Diane Arbus was one of the most original and influential American artists of the 20th century. Championed by John Szarkowski, director and curator of the photography department at New York's Museum of Modern Art, Arbus was included in the seminal 1967 exhibition New Documents: Diane Arbus, Lee Friedlander, Garry Winogrand, which introduced the then-new concept of social landscape. Szarkowski exhibited the work of photographers whose “aim was not to reform life but to know it.”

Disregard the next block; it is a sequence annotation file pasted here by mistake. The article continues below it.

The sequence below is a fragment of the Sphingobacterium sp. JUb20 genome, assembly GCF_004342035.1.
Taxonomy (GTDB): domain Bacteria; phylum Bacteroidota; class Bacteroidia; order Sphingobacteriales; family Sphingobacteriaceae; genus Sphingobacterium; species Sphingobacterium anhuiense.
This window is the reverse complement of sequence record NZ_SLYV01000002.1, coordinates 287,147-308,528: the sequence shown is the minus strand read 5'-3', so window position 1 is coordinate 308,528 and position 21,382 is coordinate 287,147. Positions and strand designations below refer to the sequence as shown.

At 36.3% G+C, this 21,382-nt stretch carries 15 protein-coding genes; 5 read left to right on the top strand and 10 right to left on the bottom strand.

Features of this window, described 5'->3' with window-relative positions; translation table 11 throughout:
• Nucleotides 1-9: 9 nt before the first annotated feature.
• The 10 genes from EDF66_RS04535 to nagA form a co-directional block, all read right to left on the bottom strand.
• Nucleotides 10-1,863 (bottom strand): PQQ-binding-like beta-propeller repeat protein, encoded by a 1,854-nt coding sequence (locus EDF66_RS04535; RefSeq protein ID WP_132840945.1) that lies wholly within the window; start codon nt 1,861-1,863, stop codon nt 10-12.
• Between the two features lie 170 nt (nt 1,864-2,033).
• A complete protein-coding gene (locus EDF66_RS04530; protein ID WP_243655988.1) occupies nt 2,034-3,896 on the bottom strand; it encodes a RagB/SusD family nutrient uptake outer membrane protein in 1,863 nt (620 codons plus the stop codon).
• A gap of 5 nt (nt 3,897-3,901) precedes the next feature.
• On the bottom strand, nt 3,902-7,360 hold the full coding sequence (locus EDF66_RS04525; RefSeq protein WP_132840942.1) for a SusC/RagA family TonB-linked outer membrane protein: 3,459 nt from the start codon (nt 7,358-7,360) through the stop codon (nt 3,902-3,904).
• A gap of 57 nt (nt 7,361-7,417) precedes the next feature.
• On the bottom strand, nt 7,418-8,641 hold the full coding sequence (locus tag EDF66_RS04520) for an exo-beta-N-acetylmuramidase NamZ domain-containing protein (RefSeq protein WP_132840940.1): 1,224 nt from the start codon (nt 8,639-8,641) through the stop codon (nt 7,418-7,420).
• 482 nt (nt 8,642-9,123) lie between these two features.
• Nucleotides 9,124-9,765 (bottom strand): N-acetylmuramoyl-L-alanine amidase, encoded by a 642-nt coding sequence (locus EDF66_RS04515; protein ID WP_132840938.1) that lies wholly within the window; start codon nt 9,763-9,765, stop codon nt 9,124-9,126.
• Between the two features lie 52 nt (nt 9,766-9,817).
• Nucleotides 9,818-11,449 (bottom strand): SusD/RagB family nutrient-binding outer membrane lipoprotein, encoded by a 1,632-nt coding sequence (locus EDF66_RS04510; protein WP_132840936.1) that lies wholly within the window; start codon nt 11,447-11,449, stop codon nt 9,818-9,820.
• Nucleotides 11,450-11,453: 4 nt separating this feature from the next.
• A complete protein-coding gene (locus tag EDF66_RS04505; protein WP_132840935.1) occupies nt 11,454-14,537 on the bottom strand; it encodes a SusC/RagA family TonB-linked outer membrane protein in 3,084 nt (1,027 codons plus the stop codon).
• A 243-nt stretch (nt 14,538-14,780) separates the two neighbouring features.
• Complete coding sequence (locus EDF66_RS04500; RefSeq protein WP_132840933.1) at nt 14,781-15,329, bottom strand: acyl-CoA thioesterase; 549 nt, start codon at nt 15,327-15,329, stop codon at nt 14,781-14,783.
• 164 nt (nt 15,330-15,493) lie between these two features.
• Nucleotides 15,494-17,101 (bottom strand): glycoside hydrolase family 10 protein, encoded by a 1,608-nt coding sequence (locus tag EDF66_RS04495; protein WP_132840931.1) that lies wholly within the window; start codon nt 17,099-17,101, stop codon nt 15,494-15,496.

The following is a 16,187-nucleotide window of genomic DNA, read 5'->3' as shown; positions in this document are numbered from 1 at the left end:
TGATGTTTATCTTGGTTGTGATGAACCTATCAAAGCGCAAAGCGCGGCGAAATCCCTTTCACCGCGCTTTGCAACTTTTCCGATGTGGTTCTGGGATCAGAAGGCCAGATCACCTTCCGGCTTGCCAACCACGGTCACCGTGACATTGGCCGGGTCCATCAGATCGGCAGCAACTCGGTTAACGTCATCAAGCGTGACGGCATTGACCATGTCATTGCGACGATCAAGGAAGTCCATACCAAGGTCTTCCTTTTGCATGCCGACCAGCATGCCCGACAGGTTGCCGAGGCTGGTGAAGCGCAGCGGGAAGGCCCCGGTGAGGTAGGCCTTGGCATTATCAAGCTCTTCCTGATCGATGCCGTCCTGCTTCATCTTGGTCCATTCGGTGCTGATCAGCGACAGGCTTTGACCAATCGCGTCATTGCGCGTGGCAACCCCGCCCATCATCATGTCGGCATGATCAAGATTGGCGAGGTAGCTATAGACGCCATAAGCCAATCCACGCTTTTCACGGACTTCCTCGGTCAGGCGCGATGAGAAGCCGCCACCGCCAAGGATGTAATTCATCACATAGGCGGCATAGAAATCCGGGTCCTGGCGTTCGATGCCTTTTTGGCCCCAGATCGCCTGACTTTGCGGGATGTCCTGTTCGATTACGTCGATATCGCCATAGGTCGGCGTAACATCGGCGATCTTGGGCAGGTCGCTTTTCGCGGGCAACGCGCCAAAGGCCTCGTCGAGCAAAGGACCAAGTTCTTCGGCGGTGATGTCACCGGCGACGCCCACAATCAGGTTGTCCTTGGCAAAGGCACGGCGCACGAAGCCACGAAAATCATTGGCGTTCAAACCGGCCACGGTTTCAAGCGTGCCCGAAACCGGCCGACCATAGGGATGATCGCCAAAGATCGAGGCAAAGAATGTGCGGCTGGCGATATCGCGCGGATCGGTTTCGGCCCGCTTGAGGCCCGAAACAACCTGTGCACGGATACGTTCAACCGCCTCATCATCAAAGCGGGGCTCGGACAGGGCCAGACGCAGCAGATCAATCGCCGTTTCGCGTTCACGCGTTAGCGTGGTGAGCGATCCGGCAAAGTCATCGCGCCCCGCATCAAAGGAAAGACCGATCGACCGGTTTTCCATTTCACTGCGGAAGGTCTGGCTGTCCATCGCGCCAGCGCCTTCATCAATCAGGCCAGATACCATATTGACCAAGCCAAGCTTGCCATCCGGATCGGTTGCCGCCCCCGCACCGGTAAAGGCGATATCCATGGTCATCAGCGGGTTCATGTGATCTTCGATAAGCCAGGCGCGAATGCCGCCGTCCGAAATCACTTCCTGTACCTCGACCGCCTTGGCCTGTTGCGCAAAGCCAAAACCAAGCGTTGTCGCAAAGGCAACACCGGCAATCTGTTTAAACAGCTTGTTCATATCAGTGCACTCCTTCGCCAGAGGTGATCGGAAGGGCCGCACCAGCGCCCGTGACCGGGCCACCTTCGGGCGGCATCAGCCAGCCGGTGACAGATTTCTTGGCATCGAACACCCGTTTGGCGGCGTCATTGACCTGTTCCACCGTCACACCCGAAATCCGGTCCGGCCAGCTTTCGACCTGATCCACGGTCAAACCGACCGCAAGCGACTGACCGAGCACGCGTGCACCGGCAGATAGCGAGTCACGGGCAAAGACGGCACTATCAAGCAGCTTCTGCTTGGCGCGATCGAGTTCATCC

Arbus began her career in fashion with her husband, Allan Arbus, and in the late 1950s she attended a workshop with renowned photographer Lisette Model, who encouraged Arbus not only to master standard photographic technique but also to seek her own subjects. On a Guggenheim Fellowship in the 1960s, Arbus explored "American rites, manners, and customs.” Likened to a contemporary anthropologist, Arbus took iconic and compelling portraits revealing the hidden side of a wide range of people, from those who epitomize societal norms to those on its extreme edges. The MFAH collection contains nearly 150 examples of Arbus's work and continues to acquire more. To view specific works by Arbus in the collection, contact the museum's Works on Paper Study Center for an appointment.